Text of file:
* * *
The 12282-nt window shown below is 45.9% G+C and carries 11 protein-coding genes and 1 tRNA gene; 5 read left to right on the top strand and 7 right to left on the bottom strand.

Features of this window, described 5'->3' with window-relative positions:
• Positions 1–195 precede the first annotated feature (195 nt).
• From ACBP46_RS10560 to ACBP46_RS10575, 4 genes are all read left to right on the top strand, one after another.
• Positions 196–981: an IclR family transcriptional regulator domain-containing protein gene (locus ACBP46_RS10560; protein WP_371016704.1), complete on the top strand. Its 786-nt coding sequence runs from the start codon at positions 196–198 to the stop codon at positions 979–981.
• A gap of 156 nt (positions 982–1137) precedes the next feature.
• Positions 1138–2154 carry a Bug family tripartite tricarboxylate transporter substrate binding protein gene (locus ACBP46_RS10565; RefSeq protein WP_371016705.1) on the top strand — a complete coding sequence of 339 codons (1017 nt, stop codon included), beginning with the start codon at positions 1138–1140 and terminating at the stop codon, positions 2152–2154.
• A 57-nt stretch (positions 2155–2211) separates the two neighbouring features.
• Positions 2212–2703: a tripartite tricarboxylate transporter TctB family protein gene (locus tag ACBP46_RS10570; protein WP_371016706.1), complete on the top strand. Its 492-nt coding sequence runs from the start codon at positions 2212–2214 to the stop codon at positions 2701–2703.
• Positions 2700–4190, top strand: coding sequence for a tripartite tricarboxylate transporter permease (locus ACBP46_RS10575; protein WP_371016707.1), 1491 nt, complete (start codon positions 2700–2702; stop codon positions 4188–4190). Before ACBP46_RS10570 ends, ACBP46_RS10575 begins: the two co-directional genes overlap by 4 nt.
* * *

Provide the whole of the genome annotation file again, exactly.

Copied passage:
The 12282-nt window shown below is 45.9% G+C and carries 11 protein-coding genes and 1 tRNA gene; 5 read left to right on the top strand and 7 right to left on the bottom strand.

Features of this window, described 5'->3' with window-relative positions:
• Positions 1–195 precede the first annotated feature (195 nt).
• From ACBP46_RS10560 to ACBP46_RS10575, 4 genes are all read left to right on the top strand, one after another.
• Positions 196–981: an IclR family transcriptional regulator domain-containing protein gene (locus ACBP46_RS10560; protein WP_371016704.1), complete on the top strand. Its 786-nt coding sequence runs from the start codon at positions 196–198 to the stop codon at positions 979–981.
• A gap of 156 nt (positions 982–1137) precedes the next feature.
• Positions 1138–2154 carry a Bug family tripartite tricarboxylate transporter substrate binding protein gene (locus ACBP46_RS10565; RefSeq protein WP_371016705.1) on the top strand — a complete coding sequence of 339 codons (1017 nt, stop codon included), beginning with the start codon at positions 1138–1140 and terminating at the stop codon, positions 2152–2154.
• A 57-nt stretch (positions 2155–2211) separates the two neighbouring features.
• Positions 2212–2703: a tripartite tricarboxylate transporter TctB family protein gene (locus tag ACBP46_RS10570; protein WP_371016706.1), complete on the top strand. Its 492-nt coding sequence runs from the start codon at positions 2212–2214 to the stop codon at positions 2701–2703.
• Positions 2700–4190, top strand: coding sequence for a tripartite tricarboxylate transporter permease (locus ACBP46_RS10575; protein WP_371016707.1), 1491 nt, complete (start codon positions 2700–2702; stop codon positions 4188–4190). Before ACBP46_RS10570 ends, ACBP46_RS10575 begins: the two co-directional genes overlap by 4 nt.